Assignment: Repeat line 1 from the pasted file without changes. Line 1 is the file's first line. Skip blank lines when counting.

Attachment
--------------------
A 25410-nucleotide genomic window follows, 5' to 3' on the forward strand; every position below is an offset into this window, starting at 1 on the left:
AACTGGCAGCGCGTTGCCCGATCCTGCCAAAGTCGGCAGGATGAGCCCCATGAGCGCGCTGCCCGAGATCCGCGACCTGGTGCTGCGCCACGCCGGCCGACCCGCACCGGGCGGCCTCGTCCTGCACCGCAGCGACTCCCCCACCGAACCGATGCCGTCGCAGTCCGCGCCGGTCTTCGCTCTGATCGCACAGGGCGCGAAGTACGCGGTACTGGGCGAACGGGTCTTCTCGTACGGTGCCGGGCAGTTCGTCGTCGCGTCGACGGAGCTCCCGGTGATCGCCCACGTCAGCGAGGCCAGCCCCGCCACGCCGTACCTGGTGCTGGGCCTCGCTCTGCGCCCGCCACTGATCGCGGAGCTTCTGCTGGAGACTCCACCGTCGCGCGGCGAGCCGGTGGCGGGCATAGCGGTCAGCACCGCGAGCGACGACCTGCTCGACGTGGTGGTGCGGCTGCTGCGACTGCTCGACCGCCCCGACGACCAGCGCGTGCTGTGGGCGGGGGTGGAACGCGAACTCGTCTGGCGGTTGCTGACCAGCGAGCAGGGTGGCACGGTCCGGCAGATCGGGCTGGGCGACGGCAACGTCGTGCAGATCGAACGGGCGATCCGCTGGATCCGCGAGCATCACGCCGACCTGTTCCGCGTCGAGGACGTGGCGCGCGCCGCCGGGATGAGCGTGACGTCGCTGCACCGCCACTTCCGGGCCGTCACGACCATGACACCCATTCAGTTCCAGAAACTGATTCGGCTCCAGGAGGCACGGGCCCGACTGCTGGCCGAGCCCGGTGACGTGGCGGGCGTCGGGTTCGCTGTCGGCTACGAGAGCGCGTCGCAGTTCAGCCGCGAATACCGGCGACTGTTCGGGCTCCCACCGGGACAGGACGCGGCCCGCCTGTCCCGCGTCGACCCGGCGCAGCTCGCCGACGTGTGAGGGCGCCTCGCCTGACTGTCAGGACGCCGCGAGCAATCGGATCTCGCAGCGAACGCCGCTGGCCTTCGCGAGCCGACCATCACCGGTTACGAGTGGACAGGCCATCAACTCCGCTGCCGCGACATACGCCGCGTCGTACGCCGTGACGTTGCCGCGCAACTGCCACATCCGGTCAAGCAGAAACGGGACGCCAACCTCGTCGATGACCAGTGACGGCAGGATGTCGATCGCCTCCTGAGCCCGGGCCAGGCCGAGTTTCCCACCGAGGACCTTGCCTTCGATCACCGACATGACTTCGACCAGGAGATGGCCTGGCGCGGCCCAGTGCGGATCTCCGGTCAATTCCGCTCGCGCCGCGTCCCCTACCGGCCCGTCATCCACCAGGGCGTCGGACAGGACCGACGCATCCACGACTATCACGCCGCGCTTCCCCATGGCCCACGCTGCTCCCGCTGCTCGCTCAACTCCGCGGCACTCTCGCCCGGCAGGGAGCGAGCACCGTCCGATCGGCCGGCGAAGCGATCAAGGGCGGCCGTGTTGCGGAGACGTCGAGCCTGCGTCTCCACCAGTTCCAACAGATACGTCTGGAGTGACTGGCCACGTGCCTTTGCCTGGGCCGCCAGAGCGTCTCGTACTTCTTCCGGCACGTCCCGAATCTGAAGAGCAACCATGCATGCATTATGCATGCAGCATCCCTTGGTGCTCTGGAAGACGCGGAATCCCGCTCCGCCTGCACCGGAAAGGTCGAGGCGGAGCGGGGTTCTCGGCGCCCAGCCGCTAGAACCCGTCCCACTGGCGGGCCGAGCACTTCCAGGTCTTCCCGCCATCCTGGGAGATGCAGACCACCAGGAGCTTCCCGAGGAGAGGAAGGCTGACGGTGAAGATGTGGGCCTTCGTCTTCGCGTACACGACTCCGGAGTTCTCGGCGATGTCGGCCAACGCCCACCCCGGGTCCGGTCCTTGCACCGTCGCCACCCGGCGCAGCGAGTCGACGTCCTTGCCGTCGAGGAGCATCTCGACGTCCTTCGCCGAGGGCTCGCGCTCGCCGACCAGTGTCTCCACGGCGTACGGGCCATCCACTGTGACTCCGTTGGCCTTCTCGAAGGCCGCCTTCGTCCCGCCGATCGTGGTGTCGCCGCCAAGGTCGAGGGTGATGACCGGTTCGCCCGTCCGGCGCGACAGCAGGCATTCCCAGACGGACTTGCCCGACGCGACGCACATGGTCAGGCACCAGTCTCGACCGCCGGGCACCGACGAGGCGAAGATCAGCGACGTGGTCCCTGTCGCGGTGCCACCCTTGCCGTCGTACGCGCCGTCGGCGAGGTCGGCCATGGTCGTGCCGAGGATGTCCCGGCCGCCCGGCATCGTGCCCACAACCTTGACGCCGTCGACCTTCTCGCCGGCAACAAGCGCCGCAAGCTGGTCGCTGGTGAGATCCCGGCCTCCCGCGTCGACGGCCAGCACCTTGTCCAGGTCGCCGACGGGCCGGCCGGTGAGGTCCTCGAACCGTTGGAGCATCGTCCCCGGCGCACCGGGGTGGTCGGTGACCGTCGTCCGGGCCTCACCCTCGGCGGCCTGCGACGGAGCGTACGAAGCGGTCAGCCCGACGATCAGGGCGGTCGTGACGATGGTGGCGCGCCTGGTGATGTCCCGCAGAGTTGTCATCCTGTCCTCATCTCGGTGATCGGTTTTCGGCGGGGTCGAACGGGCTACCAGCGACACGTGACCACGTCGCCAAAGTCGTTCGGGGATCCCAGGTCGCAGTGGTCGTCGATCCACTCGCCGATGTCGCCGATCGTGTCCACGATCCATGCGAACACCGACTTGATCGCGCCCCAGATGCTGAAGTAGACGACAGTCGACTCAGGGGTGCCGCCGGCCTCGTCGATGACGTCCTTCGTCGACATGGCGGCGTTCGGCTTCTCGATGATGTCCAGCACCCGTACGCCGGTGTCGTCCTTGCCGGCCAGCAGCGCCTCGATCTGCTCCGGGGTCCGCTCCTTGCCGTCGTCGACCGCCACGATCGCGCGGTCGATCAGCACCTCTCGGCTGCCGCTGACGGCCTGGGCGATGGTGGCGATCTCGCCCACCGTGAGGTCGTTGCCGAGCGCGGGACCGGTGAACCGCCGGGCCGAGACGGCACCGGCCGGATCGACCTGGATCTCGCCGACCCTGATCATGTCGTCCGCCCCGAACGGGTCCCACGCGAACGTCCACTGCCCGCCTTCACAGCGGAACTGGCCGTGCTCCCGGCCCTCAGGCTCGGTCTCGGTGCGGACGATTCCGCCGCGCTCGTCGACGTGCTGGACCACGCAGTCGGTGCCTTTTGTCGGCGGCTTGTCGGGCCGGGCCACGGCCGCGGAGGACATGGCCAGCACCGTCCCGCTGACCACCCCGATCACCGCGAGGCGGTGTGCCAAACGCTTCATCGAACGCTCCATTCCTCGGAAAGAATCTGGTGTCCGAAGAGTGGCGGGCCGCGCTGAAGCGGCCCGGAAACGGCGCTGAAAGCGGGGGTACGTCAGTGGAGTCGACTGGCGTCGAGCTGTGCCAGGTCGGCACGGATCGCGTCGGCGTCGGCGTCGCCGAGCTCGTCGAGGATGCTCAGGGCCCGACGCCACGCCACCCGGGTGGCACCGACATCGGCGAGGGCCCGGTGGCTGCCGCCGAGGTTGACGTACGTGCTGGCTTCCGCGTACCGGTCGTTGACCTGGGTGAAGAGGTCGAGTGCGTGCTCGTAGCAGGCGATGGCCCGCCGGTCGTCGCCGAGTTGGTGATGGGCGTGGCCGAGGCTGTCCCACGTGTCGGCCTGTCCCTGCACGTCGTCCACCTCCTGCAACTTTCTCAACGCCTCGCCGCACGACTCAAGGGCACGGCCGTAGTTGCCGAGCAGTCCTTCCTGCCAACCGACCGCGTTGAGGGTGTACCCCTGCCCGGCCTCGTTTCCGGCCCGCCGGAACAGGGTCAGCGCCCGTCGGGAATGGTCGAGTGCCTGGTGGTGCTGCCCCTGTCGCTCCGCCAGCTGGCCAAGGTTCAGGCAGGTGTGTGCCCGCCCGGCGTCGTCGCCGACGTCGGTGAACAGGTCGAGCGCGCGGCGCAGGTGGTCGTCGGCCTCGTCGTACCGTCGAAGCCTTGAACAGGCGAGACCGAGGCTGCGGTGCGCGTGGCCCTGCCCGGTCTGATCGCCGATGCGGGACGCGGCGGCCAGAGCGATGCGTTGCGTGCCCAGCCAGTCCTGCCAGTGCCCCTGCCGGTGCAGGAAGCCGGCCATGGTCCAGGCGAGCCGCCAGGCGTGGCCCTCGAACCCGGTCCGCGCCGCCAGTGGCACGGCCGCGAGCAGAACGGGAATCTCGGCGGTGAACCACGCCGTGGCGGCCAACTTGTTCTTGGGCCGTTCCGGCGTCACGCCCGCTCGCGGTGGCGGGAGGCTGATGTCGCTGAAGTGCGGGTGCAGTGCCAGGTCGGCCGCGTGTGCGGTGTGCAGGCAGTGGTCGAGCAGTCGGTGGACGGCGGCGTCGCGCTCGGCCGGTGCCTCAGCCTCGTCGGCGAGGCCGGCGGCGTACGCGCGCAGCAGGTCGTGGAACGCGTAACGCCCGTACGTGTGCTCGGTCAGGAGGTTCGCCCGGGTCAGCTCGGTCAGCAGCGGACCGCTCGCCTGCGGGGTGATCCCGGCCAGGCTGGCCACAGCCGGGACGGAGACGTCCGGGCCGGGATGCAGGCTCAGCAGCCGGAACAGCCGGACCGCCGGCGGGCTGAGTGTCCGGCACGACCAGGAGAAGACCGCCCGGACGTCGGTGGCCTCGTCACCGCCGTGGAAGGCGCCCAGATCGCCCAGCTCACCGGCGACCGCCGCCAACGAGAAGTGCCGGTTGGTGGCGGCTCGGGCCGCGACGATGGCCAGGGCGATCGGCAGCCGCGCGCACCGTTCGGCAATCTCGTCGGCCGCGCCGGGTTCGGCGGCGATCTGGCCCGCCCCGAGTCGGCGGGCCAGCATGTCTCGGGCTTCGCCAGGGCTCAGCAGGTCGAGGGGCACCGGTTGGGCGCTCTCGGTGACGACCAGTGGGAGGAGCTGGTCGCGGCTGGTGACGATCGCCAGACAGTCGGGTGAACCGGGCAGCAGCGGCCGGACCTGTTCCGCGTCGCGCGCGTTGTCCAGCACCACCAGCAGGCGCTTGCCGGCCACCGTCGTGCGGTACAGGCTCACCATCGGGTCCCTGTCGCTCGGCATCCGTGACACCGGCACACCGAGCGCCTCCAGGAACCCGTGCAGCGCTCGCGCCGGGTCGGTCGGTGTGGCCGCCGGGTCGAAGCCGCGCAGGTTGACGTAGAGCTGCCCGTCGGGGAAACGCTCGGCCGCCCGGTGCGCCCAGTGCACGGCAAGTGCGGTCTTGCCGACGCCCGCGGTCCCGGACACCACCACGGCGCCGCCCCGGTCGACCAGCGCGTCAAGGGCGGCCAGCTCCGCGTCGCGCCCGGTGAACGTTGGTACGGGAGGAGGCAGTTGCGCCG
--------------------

A 25410-nucleotide genomic window follows, 5' to 3' on the forward strand; every position below is an offset into this window, starting at 1 on the left: